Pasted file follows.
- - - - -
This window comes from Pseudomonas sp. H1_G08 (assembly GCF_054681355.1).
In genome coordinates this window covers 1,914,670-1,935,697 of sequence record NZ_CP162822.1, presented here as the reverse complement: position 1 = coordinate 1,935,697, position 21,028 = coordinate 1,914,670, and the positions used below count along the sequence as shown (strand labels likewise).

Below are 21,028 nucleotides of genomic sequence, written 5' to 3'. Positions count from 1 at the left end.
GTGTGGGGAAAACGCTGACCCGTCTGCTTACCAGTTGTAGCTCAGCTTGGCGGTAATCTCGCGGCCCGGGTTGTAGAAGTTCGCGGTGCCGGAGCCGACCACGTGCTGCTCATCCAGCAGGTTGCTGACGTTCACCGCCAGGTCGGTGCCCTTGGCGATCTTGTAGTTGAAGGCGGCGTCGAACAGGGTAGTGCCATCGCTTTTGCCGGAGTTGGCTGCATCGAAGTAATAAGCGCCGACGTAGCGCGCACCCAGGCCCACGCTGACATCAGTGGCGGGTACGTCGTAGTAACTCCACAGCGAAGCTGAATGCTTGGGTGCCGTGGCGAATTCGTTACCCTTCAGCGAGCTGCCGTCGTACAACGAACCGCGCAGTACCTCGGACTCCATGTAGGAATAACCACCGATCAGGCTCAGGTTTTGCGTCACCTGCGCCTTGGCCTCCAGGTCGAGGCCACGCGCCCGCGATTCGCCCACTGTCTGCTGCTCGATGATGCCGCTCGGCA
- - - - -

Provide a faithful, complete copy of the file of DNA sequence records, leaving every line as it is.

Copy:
This window comes from Pseudomonas sp. H1_G08 (assembly GCF_054681355.1).
In genome coordinates this window covers 1,914,670-1,935,697 of sequence record NZ_CP162822.1, presented here as the reverse complement: position 1 = coordinate 1,935,697, position 21,028 = coordinate 1,914,670, and the positions used below count along the sequence as shown (strand labels likewise).

Below are 21,028 nucleotides of genomic sequence, written 5' to 3'. Positions count from 1 at the left end.
GTGTGGGGAAAACGCTGACCCGTCTGCTTACCAGTTGTAGCTCAGCTTGGCGGTAATCTCGCGGCCCGGGTTGTAGAAGTTCGCGGTGCCGGAGCCGACCACGTGCTGCTCATCCAGCAGGTTGCTGACGTTCACCGCCAGGTCGGTGCCCTTGGCGATCTTGTAGTTGAAGGCGGCGTCGAACAGGGTAGTGCCATCGCTTTTGCCGGAGTTGGCTGCATCGAAGTAATAAGCGCCGACGTAGCGCGCACCCAGGCCCACGCTGACATCAGTGGCGGGTACGTCGTAGTAACTCCACAGCGAAGCTGAATGCTTGGGTGCCGTGGCGAATTCGTTACCCTTCAGCGAGCTGCCGTCGTACAACGAACCGCGCAGTACCTCGGACTCCATGTAGGAATAACCACCGATCAGGCTCAGGTTTTGCGTCACCTGCGCCTTGGCCTCCAGGTCGAGGCCACGCGCCCGCGATTCGCCCACTGTCTGCTGCTCGATGATGCCGCTCGGCA